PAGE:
Their bank had supported the franchise purchase, but there was a further £75,000 required to fit the premises to franchisor specification.
With the customer’s background and a solid franchise, arranging leasing on equipment was fairly straight forward.

That left a £30,000 shortfall on less tangible works – as there were 2 owners in the business, we were able to secure Start-Up loans to fund the shortfall

A Warehouse

The client was a well established, profitable hirer of electrical equipment. Despite being profitable, the business was highly seasonal and therefore cashflow fluctuated wildly.
Most of their funding was done under their roof, being shared between the bank, and the bank’s own finance company, who handled their hire stock.
However, when they approached the finance company, they were confidently informed that racking and mezzanine floors couldn’t be financed; hence they ploughed on, pouring valuable cash into fixed assets.

They had spent over £100,000 on racking etc and were struggling with cashflow to complete the project.

The Funder was able to:
• Release the full value of the assets they had paid for.
• Provide ongoing further funding for a mixed bundle of assets, ranging from a mezzanine floor to bikes used to move around the facility efficiently.
• Provide a £35K term loan to cover intangible costs.

steve@bicknells.net

Contact Us

Would you give your staff a company motorbike? Reply

Extreme couple sitting by motorcycle. Adventure and travel

Motorbikes have a clear tax advantage over company cars because they are classified as plant and machinery. This is better for both employers and employees.

Capital Allowances are restricted on cars based on CO2 emissions and employees also get taxed on the benefit in kind based on CO2.

Motorbikes being plant and machinery aren’t restricted and you could use the Annual Investment Allowance to offset the cost.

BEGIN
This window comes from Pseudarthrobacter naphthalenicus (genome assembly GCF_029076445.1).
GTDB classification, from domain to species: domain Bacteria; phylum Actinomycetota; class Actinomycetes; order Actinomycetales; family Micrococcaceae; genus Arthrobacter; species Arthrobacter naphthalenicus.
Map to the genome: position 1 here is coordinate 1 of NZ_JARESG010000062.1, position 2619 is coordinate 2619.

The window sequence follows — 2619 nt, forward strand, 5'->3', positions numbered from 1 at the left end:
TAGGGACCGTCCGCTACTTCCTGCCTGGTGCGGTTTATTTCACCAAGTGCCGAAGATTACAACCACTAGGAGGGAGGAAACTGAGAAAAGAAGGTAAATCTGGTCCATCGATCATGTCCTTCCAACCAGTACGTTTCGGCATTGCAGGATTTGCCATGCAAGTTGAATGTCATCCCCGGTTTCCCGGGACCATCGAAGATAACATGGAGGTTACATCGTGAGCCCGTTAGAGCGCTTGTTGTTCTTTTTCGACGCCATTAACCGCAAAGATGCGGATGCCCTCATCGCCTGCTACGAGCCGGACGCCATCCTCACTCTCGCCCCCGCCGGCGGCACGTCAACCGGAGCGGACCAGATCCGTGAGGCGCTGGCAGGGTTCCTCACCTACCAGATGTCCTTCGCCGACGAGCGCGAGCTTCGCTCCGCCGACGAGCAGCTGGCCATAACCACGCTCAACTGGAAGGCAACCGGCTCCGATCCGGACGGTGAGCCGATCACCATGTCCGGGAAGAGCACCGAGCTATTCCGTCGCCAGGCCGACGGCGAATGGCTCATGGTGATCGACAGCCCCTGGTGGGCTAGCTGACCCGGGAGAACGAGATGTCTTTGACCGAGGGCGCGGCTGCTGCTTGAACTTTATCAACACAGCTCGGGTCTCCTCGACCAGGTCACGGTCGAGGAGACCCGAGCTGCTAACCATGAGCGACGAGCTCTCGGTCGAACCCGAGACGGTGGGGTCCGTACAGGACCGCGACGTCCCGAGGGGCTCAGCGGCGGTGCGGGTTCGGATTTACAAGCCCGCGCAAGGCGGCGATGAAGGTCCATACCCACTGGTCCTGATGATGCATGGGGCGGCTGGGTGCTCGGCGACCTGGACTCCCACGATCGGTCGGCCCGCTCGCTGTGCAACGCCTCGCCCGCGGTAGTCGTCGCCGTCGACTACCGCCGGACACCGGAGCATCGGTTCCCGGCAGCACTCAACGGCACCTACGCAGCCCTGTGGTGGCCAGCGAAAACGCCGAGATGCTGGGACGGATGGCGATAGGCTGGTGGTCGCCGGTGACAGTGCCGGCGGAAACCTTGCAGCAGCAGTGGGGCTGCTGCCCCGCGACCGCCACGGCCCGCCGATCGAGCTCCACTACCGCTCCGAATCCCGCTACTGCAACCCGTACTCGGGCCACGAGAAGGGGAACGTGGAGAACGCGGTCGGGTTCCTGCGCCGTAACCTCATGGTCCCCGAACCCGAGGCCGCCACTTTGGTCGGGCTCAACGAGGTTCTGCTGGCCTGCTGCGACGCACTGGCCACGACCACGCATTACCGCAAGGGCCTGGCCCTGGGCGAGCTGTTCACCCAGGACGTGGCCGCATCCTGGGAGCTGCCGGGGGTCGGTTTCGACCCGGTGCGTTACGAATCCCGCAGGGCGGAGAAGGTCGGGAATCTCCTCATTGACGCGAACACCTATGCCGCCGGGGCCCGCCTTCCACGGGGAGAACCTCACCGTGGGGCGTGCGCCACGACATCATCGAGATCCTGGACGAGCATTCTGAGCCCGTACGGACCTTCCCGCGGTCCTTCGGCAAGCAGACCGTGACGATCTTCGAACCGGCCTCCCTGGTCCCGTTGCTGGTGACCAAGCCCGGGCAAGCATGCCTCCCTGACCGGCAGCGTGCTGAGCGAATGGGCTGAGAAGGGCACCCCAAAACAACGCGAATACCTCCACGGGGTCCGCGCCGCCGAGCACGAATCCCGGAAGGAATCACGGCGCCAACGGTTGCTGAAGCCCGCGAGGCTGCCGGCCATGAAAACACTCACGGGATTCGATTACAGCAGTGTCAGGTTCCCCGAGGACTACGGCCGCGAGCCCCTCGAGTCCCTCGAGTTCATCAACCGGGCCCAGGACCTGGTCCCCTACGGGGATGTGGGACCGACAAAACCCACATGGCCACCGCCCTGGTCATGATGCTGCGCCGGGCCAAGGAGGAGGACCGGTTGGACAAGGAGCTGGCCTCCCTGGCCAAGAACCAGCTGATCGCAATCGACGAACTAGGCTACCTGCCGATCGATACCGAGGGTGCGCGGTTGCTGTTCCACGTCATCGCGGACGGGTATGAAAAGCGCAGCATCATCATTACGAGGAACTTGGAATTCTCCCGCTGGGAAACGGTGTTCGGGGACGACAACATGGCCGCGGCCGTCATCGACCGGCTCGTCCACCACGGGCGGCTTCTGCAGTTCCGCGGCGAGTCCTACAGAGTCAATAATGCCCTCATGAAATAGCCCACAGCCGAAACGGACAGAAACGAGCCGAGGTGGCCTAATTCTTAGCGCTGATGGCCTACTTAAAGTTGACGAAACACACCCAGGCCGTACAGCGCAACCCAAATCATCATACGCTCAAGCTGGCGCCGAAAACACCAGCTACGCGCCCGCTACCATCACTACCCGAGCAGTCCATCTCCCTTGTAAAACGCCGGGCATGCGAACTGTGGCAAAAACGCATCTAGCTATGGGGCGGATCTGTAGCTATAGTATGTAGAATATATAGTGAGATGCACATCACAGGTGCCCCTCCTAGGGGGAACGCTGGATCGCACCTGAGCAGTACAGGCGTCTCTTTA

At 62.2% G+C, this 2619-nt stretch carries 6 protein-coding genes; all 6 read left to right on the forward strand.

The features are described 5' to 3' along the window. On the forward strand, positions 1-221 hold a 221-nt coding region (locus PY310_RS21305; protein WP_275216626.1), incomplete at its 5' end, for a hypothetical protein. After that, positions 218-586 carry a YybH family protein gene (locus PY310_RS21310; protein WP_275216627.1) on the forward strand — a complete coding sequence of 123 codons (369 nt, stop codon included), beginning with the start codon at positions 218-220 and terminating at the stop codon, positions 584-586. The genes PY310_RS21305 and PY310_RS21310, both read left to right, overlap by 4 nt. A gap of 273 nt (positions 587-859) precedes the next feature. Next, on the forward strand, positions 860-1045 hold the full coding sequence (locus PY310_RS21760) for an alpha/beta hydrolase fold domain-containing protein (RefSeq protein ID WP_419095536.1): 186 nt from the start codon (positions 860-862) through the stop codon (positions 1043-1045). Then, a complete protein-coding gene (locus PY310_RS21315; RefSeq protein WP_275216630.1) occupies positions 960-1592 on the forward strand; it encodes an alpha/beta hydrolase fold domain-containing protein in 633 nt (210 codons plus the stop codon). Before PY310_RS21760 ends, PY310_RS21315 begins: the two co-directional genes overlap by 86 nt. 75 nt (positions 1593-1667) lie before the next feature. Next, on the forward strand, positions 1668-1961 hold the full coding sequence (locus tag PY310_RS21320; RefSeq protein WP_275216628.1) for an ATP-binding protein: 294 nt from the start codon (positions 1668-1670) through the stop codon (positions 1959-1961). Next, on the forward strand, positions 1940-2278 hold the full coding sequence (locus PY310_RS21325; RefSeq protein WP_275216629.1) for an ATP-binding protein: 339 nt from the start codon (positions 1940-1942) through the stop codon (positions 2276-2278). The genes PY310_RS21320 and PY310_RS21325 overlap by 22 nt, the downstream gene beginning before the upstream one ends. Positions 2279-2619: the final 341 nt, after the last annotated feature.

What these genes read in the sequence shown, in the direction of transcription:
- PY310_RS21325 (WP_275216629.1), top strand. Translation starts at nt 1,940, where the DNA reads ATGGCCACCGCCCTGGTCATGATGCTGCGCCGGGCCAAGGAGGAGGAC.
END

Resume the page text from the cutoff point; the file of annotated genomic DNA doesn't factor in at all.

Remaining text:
The Benefit In Kind is assessed  as 20% of the cost of the motorbike but there will also be a benefit in kind on fuel, repairs and insurance.

The company will also have to pay 13.8% Class 1A NI on the benefit in kind but that applies to most benefits including cars and motorbikes.

Would motorbikes be a viable option for your employees?

steve@bicknells.net

FRC figures show CIMA has fastest growth Reply

Happy businessman with case.

The FRC have just published their Key Facts and Trends in the Accountancy Profession – June 2015

The Financial Reporting Council is the UK’s independent regulator responsible for promoting high quality corporate governance and reporting to foster investment. We promote high standards of corporate governance through the UK Corporate Governance Code. We set standards for corporate reporting, audit and actuarial practice and monitor and enforce accounting and auditing standards. We also oversee the regulatory activities of the actuarial profession and the professional accountancy bodies and operate independent disciplinary arrangements for public interest cases involving accountants and actuaries.

You can download the full report here FRC Key Facts

It compared ACCA, CIMA, CIPFA, ICAEW, CAI, ICAS, AIA and found CIMA grow its members by 16.9% between 2010 and 2014, well above the average of 10.3% and beating the growth rate of all the others.

23% (77,551 out of 335,552) UK accountants are CIMA members.

CIMA also had the biggest growth in Worldwide Students 28.8% between 2010 and 2014.

The sectorial employment data in figure 5 showed that 75,429 (97%) work in Industry & Commerce which is 28% of accountants in Industry & Commerce.

Great statistics!

 

steve@bicknells.net

 

Is my website a fixed asset? 1

WWW Website

HMRC use the Analogy of a shop window….

The cost of a web site is analogous to that of a shop window. The cost of constructing the window is capital; the cost of changing the display from time to time is revenue. (BIM35870)

UITF Abstract 29

Set out 4 key areas of cost:

  1. Planning – P&L
  2. Application and infrastructure development – Tangible Fixed Asset
  3. Design costs – P&L
  4. Content costs – P&L

HMRC also have some useful information on software in CA23410

CAA01/S71

Computer software qualifies for PMAs if it is not already plant.